farm conservation

The Skagit Conservation District works with farms, such as Wesen Organic Dairy in Bow, pictured here in August, to help them manage manure and protect natural resources.

MOUNT VERNON — The Skagit County Board of Commissioners unanimously approved Tuesday morning a tax to help pay for the Skagit Conservation District’s services, which include forestry, education and assistance to farm owners.

Property owners in Skagit County will pay $5 a parcel a year, forest land owners $3 a parcel, and agricultural land owners $1 a parcel. The tax will begin in 2020 and end after five years, unless renewed.

Conservation District Manager Bill Blake said the tax will generate about $274,000 a year and pay for a full-time forester, cost-share projects to help farmers manage their land, volunteer training programs and more.

He said the money will allow the district to upgrade technology, replace vehicles and build up its reserves.

The district had originally discussed a larger request that included a per-acre charge and would have brought in about $310,000 a year.

Blake said the district dropped the per-acre charge because it would have been unfair to large farms. He said there was also effort to avoid duplication of services provided to farmers by drainage and irrigation districts.

About a dozen spoke in support of the proposal at a public hearing before the vote, and none spoke in opposition.

“The need for technical services to manage forest lands is critical,” said Al Craney, the district’s former forester. He noted that small forest land owners own about 135,000 acres in Skagit County.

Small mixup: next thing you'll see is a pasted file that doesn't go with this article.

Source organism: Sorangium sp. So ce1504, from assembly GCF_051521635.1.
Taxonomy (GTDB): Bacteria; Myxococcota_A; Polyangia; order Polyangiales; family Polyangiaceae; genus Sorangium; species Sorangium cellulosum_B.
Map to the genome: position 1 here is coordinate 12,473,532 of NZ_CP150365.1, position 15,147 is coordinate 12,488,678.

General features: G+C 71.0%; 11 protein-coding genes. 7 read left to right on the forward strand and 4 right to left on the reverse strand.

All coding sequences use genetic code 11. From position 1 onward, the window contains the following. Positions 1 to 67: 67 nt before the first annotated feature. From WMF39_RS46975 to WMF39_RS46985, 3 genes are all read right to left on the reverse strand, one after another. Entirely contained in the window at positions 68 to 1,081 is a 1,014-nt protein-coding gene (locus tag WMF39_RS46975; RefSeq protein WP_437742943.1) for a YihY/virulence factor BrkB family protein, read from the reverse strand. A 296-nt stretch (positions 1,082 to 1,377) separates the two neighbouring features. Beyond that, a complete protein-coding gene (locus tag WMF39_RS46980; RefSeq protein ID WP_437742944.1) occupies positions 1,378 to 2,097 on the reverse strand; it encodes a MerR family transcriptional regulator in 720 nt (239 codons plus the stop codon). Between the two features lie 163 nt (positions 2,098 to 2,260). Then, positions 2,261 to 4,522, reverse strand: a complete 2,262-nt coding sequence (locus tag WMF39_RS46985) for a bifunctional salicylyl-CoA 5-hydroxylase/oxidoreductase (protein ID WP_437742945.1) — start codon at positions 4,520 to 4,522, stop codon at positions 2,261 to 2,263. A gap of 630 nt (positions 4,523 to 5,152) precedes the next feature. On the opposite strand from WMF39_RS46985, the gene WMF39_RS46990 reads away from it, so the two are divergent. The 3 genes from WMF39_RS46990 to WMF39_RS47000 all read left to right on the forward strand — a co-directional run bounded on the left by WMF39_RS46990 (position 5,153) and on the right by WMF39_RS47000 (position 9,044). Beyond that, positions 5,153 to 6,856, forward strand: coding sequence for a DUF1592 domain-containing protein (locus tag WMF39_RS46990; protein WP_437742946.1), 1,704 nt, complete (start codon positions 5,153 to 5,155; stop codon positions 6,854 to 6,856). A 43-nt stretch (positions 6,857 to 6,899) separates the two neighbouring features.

Staff from the Washington Conservation Commission and Skagit Land Trust also spoke in support of the tax.

Tony Harrah said he took the district’s free Watershed Masters Training Program and learned about issues affecting the Samish and Skagit watersheds.

“This important work is performed with a small, dedicated staff with a budget that is not only small but inadequate,” he said.

Dean Wesen, an organic dairy farmer in Bow, said after the Clean Samish Initiative started — which aimed to reduce sources of fecal coliform pollution, such as manure — dairy farmers felt like they had targets on their backs.

“The conservation district was the only one who has come to our defense,” he said.

The district has worked with dairy farmers to help reduce their impacts through cost-share projects.

Commissioners Ken Dahlstedt and Lisa Janicki agreed that the tax request was modest for the services provided by the district.

“There is a lot of need that is there,” Janicki said.

— Reporter Jacqueline Allison:, 360-416-2145, Twitter: @Jacqueline_SVH

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